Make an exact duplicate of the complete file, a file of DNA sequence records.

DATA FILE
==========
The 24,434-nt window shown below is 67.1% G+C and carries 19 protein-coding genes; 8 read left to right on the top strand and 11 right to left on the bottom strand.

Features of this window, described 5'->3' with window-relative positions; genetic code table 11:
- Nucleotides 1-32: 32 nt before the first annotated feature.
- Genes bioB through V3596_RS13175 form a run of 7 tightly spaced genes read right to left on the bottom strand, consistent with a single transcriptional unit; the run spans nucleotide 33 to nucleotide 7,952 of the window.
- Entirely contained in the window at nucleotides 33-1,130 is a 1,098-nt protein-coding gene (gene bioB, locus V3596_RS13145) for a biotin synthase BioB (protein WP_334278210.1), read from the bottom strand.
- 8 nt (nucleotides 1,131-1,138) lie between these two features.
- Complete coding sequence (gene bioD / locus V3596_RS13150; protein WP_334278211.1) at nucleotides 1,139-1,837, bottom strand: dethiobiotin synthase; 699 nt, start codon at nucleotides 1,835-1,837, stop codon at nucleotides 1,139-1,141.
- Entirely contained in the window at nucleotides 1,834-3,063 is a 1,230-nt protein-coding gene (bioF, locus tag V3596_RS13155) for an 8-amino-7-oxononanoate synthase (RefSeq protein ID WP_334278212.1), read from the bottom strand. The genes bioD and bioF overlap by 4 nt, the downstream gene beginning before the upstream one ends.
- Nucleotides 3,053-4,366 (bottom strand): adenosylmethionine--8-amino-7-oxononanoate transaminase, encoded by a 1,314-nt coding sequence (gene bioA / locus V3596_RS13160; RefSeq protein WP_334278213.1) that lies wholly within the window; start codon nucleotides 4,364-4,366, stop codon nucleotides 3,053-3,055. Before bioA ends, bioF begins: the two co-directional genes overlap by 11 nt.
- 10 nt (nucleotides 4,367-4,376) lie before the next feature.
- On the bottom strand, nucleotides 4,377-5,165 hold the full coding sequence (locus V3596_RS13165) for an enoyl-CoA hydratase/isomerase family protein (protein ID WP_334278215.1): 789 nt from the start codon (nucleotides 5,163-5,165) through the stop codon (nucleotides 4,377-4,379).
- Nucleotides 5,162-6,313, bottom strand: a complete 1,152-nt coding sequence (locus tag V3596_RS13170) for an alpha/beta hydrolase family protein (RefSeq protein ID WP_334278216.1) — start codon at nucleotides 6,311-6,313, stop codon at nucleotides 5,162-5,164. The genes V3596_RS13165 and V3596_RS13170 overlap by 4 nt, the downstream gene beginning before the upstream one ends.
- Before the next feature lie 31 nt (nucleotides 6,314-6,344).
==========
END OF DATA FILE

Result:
The 24,434-nt window shown below is 67.1% G+C and carries 19 protein-coding genes; 8 read left to right on the top strand and 11 right to left on the bottom strand.

Features of this window, described 5'->3' with window-relative positions; genetic code table 11:
- Nucleotides 1-32: 32 nt before the first annotated feature.
- Genes bioB through V3596_RS13175 form a run of 7 tightly spaced genes read right to left on the bottom strand, consistent with a single transcriptional unit; the run spans nucleotide 33 to nucleotide 7,952 of the window.
- Entirely contained in the window at nucleotides 33-1,130 is a 1,098-nt protein-coding gene (gene bioB, locus V3596_RS13145) for a biotin synthase BioB (protein WP_334278210.1), read from the bottom strand.
- 8 nt (nucleotides 1,131-1,138) lie between these two features.
- Complete coding sequence (gene bioD / locus V3596_RS13150; protein WP_334278211.1) at nucleotides 1,139-1,837, bottom strand: dethiobiotin synthase; 699 nt, start codon at nucleotides 1,835-1,837, stop codon at nucleotides 1,139-1,141.
- Entirely contained in the window at nucleotides 1,834-3,063 is a 1,230-nt protein-coding gene (bioF, locus tag V3596_RS13155) for an 8-amino-7-oxononanoate synthase (RefSeq protein ID WP_334278212.1), read from the bottom strand. The genes bioD and bioF overlap by 4 nt, the downstream gene beginning before the upstream one ends.
- Nucleotides 3,053-4,366 (bottom strand): adenosylmethionine--8-amino-7-oxononanoate transaminase, encoded by a 1,314-nt coding sequence (gene bioA / locus V3596_RS13160; RefSeq protein WP_334278213.1) that lies wholly within the window; start codon nucleotides 4,364-4,366, stop codon nucleotides 3,053-3,055. Before bioA ends, bioF begins: the two co-directional genes overlap by 11 nt.
- 10 nt (nucleotides 4,367-4,376) lie before the next feature.
- On the bottom strand, nucleotides 4,377-5,165 hold the full coding sequence (locus V3596_RS13165) for an enoyl-CoA hydratase/isomerase family protein (protein ID WP_334278215.1): 789 nt from the start codon (nucleotides 5,163-5,165) through the stop codon (nucleotides 4,377-4,379).
- Nucleotides 5,162-6,313, bottom strand: a complete 1,152-nt coding sequence (locus tag V3596_RS13170) for an alpha/beta hydrolase family protein (RefSeq protein ID WP_334278216.1) — start codon at nucleotides 6,311-6,313, stop codon at nucleotides 5,162-5,164. The genes V3596_RS13165 and V3596_RS13170 overlap by 4 nt, the downstream gene beginning before the upstream one ends.
- Before the next feature lie 31 nt (nucleotides 6,314-6,344).